Thankfully, she wasn’t interested in any if them, and had short-listed three that nearly made his dad choke!
But she got her way and they'd ended up in a BIG place; detached, with an enormous backyard and a lawn that actually needed a ride-on mower to cut it all! They even had a huge airy basement, with more square footage on that one level than could be found in most ordinary houses in England.
Their house was a relatively new build, and, unlike many of the other wooden, flaky paint houses they'd toured, it was brick built. Everything seemed more spacious and more open plan than in any of the places he remembered back in England. There was even a huge, open wood fireplace, though after they experienced the sweltering heat of a Georgia summer for the first time, he had no idea what the hell anyone would need with one!
Gone too were the days of queuing up for the loo!
There was a big family bathroom but, on top of that, his parent’s room also had its own en-suite and he and Simon even shared a bathroom just for them, set between them and accessible from either bedroom.
Did everyone here live like this, he wondered? He didn’t really know, but grudgingly appreciated the house anyway. Okay, if he had to live there for a bit, all in all, it was bloody good!
At first, he had prayed that his dad's job would be temporary; a year maybe? A year would be okay, he decided...with a trip down to Disney to top it off. After a year, he could still go back to his friends and his old life. Everyone would think it pretty cool and welcome him back like a well-travelled hero, letting him drop instantly into everything as it had always been.
But the year passed; and another; and then more, until it was becoming entirely possible that they might be staying for good.
But, like all kids, he was more resilient than he realized. He and Simon had settled into their new life without really expecting to. More importantly for him, it was in a sub-division close to where several of his newly made school friends lived. They settled into that new school, too. A fee-paying, private school: The Academy.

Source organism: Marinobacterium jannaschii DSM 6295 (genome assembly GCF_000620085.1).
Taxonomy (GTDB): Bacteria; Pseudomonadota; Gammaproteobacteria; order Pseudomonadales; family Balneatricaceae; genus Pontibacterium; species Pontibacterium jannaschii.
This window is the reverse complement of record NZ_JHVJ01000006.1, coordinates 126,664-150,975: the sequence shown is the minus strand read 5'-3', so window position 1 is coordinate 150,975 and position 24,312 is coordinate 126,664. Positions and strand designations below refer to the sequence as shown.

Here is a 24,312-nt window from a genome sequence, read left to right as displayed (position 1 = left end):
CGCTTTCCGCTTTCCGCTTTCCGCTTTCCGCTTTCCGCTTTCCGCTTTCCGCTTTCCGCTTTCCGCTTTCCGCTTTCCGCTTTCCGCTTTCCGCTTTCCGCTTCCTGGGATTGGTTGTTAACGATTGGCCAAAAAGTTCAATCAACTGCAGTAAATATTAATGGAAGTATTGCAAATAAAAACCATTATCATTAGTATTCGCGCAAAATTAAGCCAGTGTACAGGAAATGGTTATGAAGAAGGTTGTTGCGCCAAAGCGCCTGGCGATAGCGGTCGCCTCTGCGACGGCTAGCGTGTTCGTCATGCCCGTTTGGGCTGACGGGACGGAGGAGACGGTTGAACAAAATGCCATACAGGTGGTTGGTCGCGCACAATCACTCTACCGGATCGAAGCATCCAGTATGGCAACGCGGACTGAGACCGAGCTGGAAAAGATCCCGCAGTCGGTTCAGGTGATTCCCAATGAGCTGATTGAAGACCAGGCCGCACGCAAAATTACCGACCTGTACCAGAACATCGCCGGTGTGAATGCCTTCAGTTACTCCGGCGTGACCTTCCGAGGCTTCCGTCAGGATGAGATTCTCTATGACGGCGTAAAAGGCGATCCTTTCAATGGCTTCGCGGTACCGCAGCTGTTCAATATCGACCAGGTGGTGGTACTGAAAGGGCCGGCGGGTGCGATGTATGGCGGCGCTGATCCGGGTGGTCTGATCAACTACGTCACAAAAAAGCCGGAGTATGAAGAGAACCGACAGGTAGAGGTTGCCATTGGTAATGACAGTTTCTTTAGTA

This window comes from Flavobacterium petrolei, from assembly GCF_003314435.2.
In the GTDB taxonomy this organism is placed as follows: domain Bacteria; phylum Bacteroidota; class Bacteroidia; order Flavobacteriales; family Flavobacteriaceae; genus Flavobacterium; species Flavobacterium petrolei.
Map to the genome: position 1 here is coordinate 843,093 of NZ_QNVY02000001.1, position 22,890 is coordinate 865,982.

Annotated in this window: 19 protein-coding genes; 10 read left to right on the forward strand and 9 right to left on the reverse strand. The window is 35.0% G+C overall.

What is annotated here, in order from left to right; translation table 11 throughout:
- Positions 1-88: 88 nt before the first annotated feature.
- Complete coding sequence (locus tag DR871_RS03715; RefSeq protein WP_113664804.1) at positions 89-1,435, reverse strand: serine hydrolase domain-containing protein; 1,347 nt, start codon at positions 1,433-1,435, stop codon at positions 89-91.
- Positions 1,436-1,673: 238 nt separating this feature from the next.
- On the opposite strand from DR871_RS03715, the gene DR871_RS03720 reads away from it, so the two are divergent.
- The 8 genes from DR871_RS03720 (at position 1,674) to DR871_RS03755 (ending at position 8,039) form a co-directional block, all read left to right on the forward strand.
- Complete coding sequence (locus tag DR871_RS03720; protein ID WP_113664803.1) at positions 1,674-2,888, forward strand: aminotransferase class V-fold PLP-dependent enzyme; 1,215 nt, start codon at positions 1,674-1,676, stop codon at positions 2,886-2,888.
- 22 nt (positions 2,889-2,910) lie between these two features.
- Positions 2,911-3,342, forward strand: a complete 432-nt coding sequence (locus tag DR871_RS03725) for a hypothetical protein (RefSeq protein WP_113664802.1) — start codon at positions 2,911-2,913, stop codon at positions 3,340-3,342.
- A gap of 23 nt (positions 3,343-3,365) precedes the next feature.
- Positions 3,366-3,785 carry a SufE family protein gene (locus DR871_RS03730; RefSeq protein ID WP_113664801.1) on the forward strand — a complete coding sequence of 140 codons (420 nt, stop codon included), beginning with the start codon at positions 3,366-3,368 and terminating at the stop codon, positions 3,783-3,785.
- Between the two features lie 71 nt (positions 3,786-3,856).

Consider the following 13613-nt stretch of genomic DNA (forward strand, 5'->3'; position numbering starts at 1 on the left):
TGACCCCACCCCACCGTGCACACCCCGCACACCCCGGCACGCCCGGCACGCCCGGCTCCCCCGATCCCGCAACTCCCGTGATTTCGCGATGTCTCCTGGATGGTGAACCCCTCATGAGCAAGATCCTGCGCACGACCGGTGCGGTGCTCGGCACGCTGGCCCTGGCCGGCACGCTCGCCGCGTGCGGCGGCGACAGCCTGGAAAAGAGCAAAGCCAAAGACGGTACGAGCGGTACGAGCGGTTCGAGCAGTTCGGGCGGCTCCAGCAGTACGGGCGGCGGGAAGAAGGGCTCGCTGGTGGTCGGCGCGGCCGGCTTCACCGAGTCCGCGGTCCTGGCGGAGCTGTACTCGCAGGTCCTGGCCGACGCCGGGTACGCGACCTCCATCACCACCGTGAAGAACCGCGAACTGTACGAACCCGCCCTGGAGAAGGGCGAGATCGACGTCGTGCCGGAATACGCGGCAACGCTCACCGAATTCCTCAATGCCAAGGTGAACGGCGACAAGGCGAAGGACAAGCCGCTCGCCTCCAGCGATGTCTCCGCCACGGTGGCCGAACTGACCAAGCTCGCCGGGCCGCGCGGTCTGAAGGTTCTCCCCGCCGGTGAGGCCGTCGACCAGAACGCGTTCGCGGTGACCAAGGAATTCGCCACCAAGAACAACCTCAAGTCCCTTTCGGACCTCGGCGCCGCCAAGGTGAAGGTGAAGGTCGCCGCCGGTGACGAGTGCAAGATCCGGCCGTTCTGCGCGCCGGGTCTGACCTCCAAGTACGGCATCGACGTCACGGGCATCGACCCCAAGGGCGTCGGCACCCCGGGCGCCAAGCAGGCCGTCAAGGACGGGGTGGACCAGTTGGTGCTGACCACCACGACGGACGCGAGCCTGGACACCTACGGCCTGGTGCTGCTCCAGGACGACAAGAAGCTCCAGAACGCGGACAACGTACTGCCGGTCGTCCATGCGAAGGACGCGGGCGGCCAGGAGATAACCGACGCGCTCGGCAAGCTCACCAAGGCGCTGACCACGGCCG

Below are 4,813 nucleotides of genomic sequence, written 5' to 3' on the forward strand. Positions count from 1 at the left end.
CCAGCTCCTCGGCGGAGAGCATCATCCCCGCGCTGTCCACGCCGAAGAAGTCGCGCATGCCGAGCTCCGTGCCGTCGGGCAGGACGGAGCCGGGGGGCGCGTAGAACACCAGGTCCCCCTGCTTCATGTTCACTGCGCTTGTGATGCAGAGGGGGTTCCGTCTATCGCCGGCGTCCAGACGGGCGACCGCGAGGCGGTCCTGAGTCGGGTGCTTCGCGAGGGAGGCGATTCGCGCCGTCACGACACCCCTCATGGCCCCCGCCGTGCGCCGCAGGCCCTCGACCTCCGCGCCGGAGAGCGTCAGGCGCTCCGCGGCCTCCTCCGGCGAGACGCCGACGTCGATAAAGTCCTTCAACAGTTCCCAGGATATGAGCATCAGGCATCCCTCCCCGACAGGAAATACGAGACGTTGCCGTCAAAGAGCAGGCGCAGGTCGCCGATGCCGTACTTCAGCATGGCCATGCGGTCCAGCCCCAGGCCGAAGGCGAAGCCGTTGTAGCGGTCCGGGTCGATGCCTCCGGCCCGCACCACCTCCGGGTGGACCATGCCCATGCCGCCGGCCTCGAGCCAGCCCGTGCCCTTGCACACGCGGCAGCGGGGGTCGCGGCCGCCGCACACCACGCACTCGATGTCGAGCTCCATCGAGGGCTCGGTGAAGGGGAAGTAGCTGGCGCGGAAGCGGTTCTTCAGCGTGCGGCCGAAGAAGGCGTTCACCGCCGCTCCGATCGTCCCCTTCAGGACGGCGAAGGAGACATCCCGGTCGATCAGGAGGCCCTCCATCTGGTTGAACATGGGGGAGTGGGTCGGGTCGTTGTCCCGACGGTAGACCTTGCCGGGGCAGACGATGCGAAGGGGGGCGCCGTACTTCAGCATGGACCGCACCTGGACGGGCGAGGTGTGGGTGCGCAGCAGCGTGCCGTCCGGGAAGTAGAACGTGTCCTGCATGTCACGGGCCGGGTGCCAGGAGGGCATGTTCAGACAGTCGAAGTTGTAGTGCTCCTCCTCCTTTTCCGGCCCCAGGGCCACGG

An 'all boys' institution, The Academy had been chosen for them based on a number of recommendations through his Dad's contacts at the bank.
Schooling was high on his parent’s priority list he knew, and he learned in time that it had been one of the key factors for them (particularly for his mum) in deciding to move the family to the States in the first place. Though he didn’t know it at the time, she'd been quite reluctant to uproot the family, but education pressed all her buttons!
Back in the UK, they had been attending the local comprehensive school in their town. The primary school had been okay, and he was personally quite happy with the senior school, mainly because all his mates were going there.
Not his mum and dad. They were not impressed with it...not AT ALL!
In the transition from primary to senior, they had tried hard to get him somewhere ‘better’, as they called it. But ‘better’ was outside of their catchment area and, much to his personal relief, had been denied.
So instead, they pulled a fast one and the family had cut loose and left the country in early June, pulling both of the boys out of school before the end of the school year. At the time, the only upside that he could see was that he missed having to take the stupid SATS!
It gave them the summer to settle in.
His dad was obviously being paid well in this new job, because they had enrolled the two of them at the rather swanky private school. He saw the price tag once and his chin had dropped!
He and Simon were welcomed into the new school for the start of the sixth and fifth grades respectively, for new term beginning in mid-August – but not before, both he and Simon had taken an entrance exam and then been interviewed prior to being admitted.
The idea that you had to have some kind of 'getting in' test to go to school seemed ridiculous – as if anyone cared enough to want to be there that much!
And then to have to pay for that privilege each day, too?
The test had been surprisingly ‘testing’. It took half the morning, covering various subjects and put to bed his belief that American kids were all Hollywood airheads. He felt he'd done pretty crap and, despite his distaste of being in that country, was disappointed with himself (particularly because he knew Simon had probably aced it without even breaking a sweat).
Expecting the worst, it had been quite a surprise - and unexpectedly a relief - when they still accepted him. However, in the admission papers, some cold hard facts came to the fore.
The first was that school started at 07:30 on the dot!
He never usually even got out of bed until eight! He could even push it till 08:30 and still make it for nine if he missed the shower and legged it! What bloody idiot decided to start school still 07:30 for fuck’s sake!
At least they were out by 2:30 in the afternoon, which was way better than 4.
Then it had been made clear that students at this school were expected to wear a uniform. Okay, no big deal, he'd been wearing school uniforms all his life. However, they also pointed out that for all students, including him, hair had to be well off the collar.